“Chasing the Scream, the First and Last Day of the War on Drugs,” by Johann Hari

“It is a natural human instinct to turn our fears into symbols, and destroy the symbols, in the hope that it will destroy the fear. It is a logic that keeps recurring throughout human history, from the Crusades to the witch hunts to the present day.”

Chasing the Scream Cover

Chasing the Scream cartoon Black and WhiteTime to end the war on drugs


Discussion Questions:

1. Let’s start off with the most obvious question, did Mr. Hari convince you? Is his case sound? What are the flaws in his argument?

2. Do you find the ethnographic style of writing, in the Studs Terkel/World War Z vein, effective?

3. Does it surprise you that one of the strongest proponents for war on drugs is the organized crime industry? What about the fact that the prohibition laws were, and still are, at least partly motivated by racially-tinged hysteria (see also Michelle Alexander’s book “The New Jim Crow”)? Or that the initial calls for prohibition were based on junk science, e.g., the “unspeakable sexual depravity” that marijuana use would unleash?

4. One of the more breathtaking portions is the tale of a punitive anti-drug regime in Arizona that took the life of Prisoner 109416–Marcia Powell–a forty-something crystal meth addict who in May 2009 was left outdoors in a metal cage for four hours in searing heat by prison officers encouraged to believe that addicts had rendered themselves subhuman. Are such actions consistent with the values and image that we wish associated with America? Has the War on Drugs corrupted our entire criminal justice system?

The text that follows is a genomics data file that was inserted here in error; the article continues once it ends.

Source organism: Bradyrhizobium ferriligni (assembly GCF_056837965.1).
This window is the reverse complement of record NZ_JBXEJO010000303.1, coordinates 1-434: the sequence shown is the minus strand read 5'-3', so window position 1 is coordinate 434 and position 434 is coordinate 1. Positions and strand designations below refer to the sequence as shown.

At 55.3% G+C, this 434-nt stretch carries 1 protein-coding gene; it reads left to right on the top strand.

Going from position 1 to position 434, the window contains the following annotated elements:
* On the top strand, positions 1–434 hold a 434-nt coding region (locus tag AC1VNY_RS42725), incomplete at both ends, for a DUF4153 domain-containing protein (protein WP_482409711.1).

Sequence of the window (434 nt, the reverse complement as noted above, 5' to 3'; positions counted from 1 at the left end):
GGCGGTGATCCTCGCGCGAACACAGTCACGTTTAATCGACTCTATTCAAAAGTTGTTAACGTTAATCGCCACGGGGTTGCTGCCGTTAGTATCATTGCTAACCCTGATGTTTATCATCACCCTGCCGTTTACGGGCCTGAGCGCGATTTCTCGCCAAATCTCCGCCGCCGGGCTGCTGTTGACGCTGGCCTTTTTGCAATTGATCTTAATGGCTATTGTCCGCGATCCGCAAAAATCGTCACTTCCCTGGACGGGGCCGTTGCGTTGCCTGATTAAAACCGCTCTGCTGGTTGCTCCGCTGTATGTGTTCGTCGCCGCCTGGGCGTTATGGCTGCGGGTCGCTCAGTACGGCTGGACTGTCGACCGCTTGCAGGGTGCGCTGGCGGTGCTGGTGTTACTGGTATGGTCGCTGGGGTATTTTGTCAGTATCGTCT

5. Many conservatives profess to believe in a limited government. Government should refrain from action unless the proposed course of action passes a cost/benefit litmus test. Is there a cogent argument that the benefits of drug prohibition exceed its cost? The United States is now the most prolific jailer in the history of the world. How do we enumerate the costs of imprisoning such a large portion of our population?

6. One common criticism of “Chasing the Scream” is Mr. Hari too often glosses over what the concerted use of particular drugs, particularly heroin and methamphetamine, entails. Are the book’s theme and underlying thesis undermined by this purported failing? Mr. Hari has had issues with plagiarism and other questionable conduct in the past. Does this color your impression of the book?

7. During alcohol prohibition, battles between organized crime and authorities transformed major cities like Chicago into chaotic and violent place. Mr. Hari makes a convincing case that this same cycle has engulfed vast swaths of Mexico. Would decriminalizing drugs reduce this level of chaos, or merely unleash a different form of chaos in the form of widespread addiction? If one advocates for the latter position, how can that stance be reconciled with the arguably successful examples of decriminalization in Portugal, Uruguay, and Switzerland? What about the fact that money once spent on law enforcement and imprisonment can now be channeled to rehabilitation and education?

8. The case studies, such as nicotine patch data and the “Rat Park” experiments, challenge the conventional belief that substance abuse is a chemical phenomenon. Did Mr. Hari make a convincing case that the pharmaceutical drug addiction theory is an incomplete, at best, model? Did you find validity in the “disease of loneliness” theory of drug addiction?

9. What steps, if any, should be taken to reform this country’s drug policies? What is your one “take away” from this book?

Drug Cartoon


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